Better Call Kev!
DUI – “Wet Reckless” as a Plea Bargain
Have you been arrested or charged with a DUI? Your case may be one that can be negotiated down to a “wet reckless”.
Call Los Angeles wet reckless lawyer Kevin Moghtanei for a FREE CONSULTATION today.
A DUI can have potentially devastating effects on one’s personal and professional life. For that reason, many efforts are made to negotiate a deal for a reduced charge. While there is never a guarantee, one of the more common plea bargains in a DUI case is CVC 23103 per 23103.5, commonly referred to as a “Wet Reckless.”
“Wet reckless” is found in California vehicle code section 23103. A person cannot be arrested specifically for committing a wet reckless. Meaning, a “wet reckless” conviction only arises out of a plea bargain.
What does “wet” in “wet reckless” mean?
The term “wet” in “wet reckless” means that you were charged with an alcohol or drug-related driving offense. There is also a driving offense referred to as “dry reckless,” which generally arises in non-alcohol and non-drug-related driving offenses.
Pryorability of an earlier “wet reckless
Both a DUI and a “wet reckless” are priorable offenses for a 10-year period, meaning that any subsequent DUI will result in a harsher punishment.
Michael is charged and convicted of a “wet reckless” in 2010. In 2016, Michael was charged and convicted of a DUI. Because the 2016 DUI occurred within 10 years of the 2010 “wet reckless”, this will count as his 2nd DUI, and he will be punished much more harshly.
Negotiating a DUI charge down to a “wet reckless” is no easy task. There are certainly no guarantees in any cases, including DUI matters. While there are certainly pros and cons in any “wet reckless” result, I believe the advantages outweigh the disadvantages. I have a great deal of experience in handling DUIs throughout Los Angeles County, and in doing so have been able to successfully negotiate for my clients a “wet reckless”.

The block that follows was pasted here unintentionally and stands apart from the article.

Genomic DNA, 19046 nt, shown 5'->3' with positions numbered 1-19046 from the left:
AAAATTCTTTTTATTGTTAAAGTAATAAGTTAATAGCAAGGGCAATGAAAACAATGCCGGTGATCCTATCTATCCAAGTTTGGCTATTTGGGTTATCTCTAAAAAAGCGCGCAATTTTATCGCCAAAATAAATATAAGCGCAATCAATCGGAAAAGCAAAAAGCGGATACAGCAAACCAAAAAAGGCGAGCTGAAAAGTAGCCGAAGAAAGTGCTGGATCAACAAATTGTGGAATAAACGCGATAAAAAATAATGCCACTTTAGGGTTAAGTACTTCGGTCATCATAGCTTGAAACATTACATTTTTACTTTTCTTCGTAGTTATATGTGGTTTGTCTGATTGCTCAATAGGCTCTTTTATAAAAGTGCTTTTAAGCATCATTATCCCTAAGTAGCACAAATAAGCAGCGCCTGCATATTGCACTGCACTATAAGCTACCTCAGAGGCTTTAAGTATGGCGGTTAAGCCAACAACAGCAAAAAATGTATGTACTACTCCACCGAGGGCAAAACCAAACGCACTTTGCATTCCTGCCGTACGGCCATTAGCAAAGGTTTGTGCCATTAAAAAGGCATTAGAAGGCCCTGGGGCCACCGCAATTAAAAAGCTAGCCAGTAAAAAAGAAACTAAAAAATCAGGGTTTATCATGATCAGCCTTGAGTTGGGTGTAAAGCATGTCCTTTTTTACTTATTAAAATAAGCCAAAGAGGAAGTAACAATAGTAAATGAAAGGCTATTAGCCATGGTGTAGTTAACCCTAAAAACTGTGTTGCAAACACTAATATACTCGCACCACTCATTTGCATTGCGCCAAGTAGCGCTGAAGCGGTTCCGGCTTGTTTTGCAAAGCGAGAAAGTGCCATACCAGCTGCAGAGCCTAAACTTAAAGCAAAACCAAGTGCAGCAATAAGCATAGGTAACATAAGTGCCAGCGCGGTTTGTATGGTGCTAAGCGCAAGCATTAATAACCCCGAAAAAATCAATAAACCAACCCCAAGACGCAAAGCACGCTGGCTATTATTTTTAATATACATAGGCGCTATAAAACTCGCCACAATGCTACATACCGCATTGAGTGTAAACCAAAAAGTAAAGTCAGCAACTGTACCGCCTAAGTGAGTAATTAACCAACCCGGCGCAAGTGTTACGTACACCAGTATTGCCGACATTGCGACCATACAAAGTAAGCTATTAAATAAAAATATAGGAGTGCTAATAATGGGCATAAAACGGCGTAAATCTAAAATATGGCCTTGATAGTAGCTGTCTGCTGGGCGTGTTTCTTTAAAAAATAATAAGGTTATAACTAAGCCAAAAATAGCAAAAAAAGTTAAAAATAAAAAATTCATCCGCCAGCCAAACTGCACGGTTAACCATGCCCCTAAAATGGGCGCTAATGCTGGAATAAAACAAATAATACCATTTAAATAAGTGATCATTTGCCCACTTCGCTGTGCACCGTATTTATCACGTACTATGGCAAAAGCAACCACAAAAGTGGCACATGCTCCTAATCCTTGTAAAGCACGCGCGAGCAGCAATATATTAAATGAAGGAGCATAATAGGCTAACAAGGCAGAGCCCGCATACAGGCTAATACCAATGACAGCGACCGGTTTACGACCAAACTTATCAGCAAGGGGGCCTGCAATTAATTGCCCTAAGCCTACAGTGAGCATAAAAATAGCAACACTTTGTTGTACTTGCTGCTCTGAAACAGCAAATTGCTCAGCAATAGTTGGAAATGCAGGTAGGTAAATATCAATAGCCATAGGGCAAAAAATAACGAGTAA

Contact me for a free consultation to discuss your DUI arrest and DUI charges, and see if I can get your matter reduced to a “wet reckless”.
- DUIs generally involves a period of probation lasting 3 to 5 years
- A “wet reckless” generally involves a shorter period of probation lasting 1 to 2 years
Possibly lower fines
- A DUI has a maximum fine of $1,000
- A “wet reckless” also has a maximum fine of $1,000, but in most cases, the fines imposed will be significantly less than in DUIs.
*Note: These fines are the base fines; penalty assessments are always added on for a “wet reckless” and DUI alike, and usually bring the amount to about 3x-4x the amount of base fine.
Shorter DUI program
- A first-time DUI conviction will result in having to complete a 3-month, 6-month, or 9-month alcohol program.
- A multiple DUI offender may have to complete an 18 month or even a 30-month alcohol program.
- A “wet reckless” can oftentimes require no alcohol program, or in some cases, a six-week program may be required.
Pryorability of an earlier DUI
- A DUI is priorable for a 10-year period, meaning that any subsequent DUI will result in harsher punishment. (Example A)
- However, a person previously convicted of DUI who later on is convicted of “wet reckless” (despite occurring within 10 years of each other) may avoid pryorability. (Example B)
Example A: Michael is charged and convicted of a first-time DUI in 2010. In 2016, Michael was charged and convicted of a separate DUI. Because the 2016 DUI occurred within 10 years of the 2010 DUI, this will count as his 2nd DUI, and he will be punished much more harshly.
Example B: Michael is charged and convicted of DUI in 2010. In 2016, Michael gets charged with DUI, but his lawyer is able to negotiate a “wet reckless” plea bargain. Even though the “wet reckless” occurred within 10 years of the 2010 DUI, this will likely NOT count as his 2nd DUI, and therefore Michael’s punishment will be much more lenient than a 2nd DUI punishment.